With the recent passing of Senator John McCain, there are fewer moderate politicians today than there have been in recent memory. This trend away from the center is a worrisome sign for the future in politics.
As we have seen during the hearings for Supreme Court Justice nominee Brett Kavanaugh, party lines are as hardened as ever, and identity politics (a group of people sticking with their party exclusively) are still strong in every branch of the political system.
McCain, a Republican who famously voted against the repeal of Obamacare back in July 2017 along with Democrats and two moderate Republican women (more on them later), was one of the lonely few politicians willing to cross the aisle whenever he believed appropriate rather than sticking with his party.
As we get closer to the November midterm elections, there seems to be a wider divide between Republicans and Democrats ideologies than ever before. With the rise of hard line conservatism and the so called “alt right” and the growing popularity of “Democratic socialism,” there are fewer moderate candidates making it to general elections. This has led to more disagreements and tension between the two parties, and fewer compromises on issues across all areas of concern. As independent voters who are not aligned with any political party search for ideal candidates and politicians currently in office to support, there is often a sense of choosing the lesser of two evils due to the lack of centerism in today’s politics.
There are some politicians left who are still willing to work with members of the opposing party. Senator Lisa Murkowski (R-AK) and Senator Susan Collins (R-ME) are two current right leaning politicians who have shown moderate tendencies. Both have expressed support for abortion rights and have shown a willingness to work with Democrats on other issues. Collins and Murkowski also joined McCain in voting against repealing Obamacare. They have been under pressure from both sides of the aisle in regards to the Kavanaugh nomination, but are expected to support his nomination.
Senator Doug Jones (D-AL), who said that he should not be expected to vote solely with conservatives or liberals, won a stunning upset earlier this summer running as a Democrat in a state that is usually reliably Republican in a special election.
Looking forward to the upcoming midterm elections, a select few candidates who are running as independents seek to bring balance to the political spectrum. Politicians such as Senate candidate Craig O’Dear (I-MO) and Neal Simon (I-MD) are viewed as long shots to be elected to office, but have seen growing support, gathering thousands of signatures necessary to run as independent third party candidates. However, facing well sponsored, mainstream candidates from both the Republican and Democrat parties, it is unlikely that any independent candidate will gain a seat in the Senate.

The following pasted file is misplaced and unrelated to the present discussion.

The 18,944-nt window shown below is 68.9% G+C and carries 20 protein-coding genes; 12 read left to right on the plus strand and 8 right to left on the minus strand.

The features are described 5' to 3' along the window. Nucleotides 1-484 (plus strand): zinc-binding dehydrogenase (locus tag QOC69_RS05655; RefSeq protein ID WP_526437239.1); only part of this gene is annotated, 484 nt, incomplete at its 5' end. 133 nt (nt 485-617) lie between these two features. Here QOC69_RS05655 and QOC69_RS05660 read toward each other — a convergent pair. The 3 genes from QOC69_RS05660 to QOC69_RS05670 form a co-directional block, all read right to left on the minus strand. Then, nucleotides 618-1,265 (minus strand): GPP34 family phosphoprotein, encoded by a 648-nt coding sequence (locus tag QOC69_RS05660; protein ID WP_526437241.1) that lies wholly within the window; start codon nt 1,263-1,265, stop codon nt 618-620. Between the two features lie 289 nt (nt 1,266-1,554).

One incumbent who has seen great success while running in my home state of Massachusetts is Gov. Charlie Baker. Baker is a moderate Republican who is anti-Trump, a believer in climate change, a supporter of gay marriage, and who sports an approval rating of over 70 percent, making him the most popular governor in the country. Baker is an example of how a moderate politician can be effective and vital to the success of the government.
Facing re-election this fall, Baker has continued to receive praise for his ability to be bipartisan while still incorporating his own views into action. Baker even teamed up with fellow moderate governor Phil Scott (R-VT) in writing a letter to U.S. Secretary of Energy Rick Perry urging the Trump Administration to not leave the Paris Agreement on climate change. After Trump followed through on his promise to leave the group, Baker spoke out against the decision, giving him considerable national attention as a moderate conservative governor.
While someone as popular as Baker has shown the ability to succeed on a state level, it remains to be seen whether he would stand a chance running in a national race. Similarly, Scott has been able to strike a balance between being a social moderate and fiscal conservative while being elected in a progressive state. As he faces a battle with Democrat candidate Christine Hallquist for re-election, his stance on gun control and other right wing issues bears watching as the season moves forward. Scott interestingly has received more support from Democrats than Republicans, according to recent polls. It is important to continue to support moderate politicians.
Should Americans continue to vote for candidates who stray far from the political center and have little to no willingness to at least occasionally work across the aisle, we may face a situation in which the level of bitterness between the two major political parties reaches a point of no return.
Evidence has shown that our country is healthier when we have more people willing to put aside their differences and work together to get things done in our government. As the great President Abraham Lincoln once said, “A house divided cannot stand”. Without moderates, neither the house, nor the senate, would be able to stand. With an eye toward the upcoming November midterm elections, it is essential that we as a country put our country ahead of our party, and vote according to what we believe will best represent our values and get things done at the highest level of government.